Then, the politician and "morality" advocate Anthony Comstock began his crusade against birth control, sex workers and eventually abortion. In 1873, the "Comstock Law" outlawed contraception and abortion with limited exceptions for health. With the passage of this law, women lost what had been their common law right.
"Anthony Comstock was the main anti-choice person who, in the late 1800s, starting burning books and made it illegal for anything to be sent through the mail having to do with sexuality," Ault said. "He later jailed Margaret Sanger [for defying the contraception prohibition] and was on her case until he died."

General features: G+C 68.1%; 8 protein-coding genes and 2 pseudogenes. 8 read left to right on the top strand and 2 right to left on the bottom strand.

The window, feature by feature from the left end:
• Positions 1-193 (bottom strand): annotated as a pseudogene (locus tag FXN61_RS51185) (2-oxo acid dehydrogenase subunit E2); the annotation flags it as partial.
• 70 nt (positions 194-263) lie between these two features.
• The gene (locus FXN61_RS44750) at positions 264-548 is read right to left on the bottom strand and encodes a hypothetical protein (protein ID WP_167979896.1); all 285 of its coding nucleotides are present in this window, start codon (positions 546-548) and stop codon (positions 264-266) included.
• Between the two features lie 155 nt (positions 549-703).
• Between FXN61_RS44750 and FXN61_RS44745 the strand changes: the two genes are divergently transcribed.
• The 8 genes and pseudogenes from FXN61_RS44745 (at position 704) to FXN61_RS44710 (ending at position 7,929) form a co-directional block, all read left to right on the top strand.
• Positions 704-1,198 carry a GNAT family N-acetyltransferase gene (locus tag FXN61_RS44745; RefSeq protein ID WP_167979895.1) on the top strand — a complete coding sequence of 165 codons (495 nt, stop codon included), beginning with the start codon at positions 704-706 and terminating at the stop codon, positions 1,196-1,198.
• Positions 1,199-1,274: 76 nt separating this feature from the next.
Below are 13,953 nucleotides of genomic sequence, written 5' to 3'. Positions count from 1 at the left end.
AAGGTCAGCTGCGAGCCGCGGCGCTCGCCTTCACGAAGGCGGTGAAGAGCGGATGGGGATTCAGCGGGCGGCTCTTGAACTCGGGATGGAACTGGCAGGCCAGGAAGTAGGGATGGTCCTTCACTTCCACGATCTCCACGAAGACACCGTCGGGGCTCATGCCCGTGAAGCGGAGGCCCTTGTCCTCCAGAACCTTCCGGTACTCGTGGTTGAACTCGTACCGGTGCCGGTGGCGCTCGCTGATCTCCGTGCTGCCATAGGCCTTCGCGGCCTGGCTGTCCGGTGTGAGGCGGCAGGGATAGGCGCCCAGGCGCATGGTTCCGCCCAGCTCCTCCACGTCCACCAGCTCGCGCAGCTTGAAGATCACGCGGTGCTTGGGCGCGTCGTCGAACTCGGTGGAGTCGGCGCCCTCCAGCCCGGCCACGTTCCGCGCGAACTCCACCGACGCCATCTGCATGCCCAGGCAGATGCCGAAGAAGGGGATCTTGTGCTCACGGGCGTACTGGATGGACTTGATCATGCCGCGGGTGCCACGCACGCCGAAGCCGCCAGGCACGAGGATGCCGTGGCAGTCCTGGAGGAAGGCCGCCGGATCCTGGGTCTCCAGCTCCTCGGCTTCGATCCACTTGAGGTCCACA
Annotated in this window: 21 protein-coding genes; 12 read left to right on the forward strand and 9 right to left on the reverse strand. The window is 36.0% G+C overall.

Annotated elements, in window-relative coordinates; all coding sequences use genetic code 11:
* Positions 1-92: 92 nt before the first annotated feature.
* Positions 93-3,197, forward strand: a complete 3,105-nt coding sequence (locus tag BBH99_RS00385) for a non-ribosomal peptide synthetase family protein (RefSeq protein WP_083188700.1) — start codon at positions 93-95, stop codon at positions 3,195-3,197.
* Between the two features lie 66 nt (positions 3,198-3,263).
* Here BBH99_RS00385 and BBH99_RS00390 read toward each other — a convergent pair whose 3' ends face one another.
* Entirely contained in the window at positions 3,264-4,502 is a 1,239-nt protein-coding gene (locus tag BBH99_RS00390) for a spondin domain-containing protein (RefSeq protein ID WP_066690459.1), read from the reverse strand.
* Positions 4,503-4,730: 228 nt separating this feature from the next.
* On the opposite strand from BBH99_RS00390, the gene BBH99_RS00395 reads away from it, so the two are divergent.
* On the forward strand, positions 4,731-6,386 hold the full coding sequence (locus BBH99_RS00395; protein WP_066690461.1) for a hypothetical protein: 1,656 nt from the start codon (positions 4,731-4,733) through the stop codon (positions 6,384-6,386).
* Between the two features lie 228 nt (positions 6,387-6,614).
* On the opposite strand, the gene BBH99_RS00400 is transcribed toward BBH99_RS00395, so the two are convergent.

By the late 1920s, some 15,000 women a year died from abortions because safe, legal procedures were nearly impossible for most to obtain. According to 4000 Years for Choice, dangerous self-induction methods included using knitting needles, crochet hooks, hairpins, scissors and buttonhooks. With the death toll rising, physicians in the 1930s began providing abortion care through underground clinics and in subsequent decades individuals and doctors banded together to work around and protest the prohibition.